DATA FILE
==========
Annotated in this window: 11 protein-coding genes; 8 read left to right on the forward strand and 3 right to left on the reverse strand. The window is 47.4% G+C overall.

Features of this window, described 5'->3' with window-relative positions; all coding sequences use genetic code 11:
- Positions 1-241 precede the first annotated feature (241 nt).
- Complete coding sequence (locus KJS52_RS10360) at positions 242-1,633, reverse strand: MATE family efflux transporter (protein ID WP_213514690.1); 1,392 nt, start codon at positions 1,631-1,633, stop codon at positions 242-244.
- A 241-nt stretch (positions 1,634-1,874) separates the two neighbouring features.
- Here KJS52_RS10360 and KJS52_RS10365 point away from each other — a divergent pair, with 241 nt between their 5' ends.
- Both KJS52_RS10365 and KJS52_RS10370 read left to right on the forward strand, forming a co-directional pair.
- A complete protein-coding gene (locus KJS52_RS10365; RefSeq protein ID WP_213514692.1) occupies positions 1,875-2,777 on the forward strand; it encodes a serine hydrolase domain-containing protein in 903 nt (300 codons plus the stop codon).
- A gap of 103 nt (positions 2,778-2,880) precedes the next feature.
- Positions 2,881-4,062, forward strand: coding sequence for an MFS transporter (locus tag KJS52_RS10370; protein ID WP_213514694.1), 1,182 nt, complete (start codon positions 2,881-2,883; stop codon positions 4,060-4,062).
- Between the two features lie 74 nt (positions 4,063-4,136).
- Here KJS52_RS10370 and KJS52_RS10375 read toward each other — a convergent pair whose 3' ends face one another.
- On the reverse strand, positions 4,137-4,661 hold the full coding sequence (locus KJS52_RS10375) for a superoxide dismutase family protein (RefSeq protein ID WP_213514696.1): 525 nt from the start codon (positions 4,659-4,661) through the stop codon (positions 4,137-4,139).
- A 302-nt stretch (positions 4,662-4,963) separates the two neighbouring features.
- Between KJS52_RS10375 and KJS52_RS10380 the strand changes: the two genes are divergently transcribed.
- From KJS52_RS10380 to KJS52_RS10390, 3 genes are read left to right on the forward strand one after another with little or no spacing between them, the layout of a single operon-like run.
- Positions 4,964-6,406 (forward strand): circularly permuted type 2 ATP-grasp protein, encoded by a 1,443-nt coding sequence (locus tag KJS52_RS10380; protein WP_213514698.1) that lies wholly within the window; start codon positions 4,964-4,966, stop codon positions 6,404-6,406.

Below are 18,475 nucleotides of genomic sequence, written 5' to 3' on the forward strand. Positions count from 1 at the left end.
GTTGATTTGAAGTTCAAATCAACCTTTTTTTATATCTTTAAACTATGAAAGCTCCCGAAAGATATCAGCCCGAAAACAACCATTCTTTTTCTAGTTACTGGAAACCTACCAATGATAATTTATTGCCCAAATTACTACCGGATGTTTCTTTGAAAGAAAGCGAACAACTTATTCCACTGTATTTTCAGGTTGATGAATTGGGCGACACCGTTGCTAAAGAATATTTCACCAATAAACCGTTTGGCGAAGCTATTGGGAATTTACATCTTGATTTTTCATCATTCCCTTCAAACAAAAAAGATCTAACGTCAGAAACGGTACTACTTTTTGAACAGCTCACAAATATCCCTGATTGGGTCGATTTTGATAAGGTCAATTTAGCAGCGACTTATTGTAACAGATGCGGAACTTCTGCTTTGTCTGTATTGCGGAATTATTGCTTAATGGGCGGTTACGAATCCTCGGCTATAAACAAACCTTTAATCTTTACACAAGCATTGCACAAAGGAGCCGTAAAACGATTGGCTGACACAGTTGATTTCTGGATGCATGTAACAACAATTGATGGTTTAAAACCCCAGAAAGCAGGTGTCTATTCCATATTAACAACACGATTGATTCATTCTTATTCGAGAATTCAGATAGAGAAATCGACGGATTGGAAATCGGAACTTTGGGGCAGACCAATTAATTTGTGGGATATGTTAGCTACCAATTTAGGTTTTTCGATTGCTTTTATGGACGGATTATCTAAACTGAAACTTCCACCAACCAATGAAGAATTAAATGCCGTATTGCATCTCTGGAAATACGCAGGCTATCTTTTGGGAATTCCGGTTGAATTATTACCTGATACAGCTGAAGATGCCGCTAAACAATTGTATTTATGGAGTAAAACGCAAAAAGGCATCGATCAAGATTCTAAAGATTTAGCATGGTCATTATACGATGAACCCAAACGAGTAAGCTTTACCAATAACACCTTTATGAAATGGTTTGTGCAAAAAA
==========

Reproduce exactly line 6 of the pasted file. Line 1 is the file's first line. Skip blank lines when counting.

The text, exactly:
- Here KJS52_RS10360 and KJS52_RS10365 point away from each other — a divergent pair, with 241 nt between their 5' ends.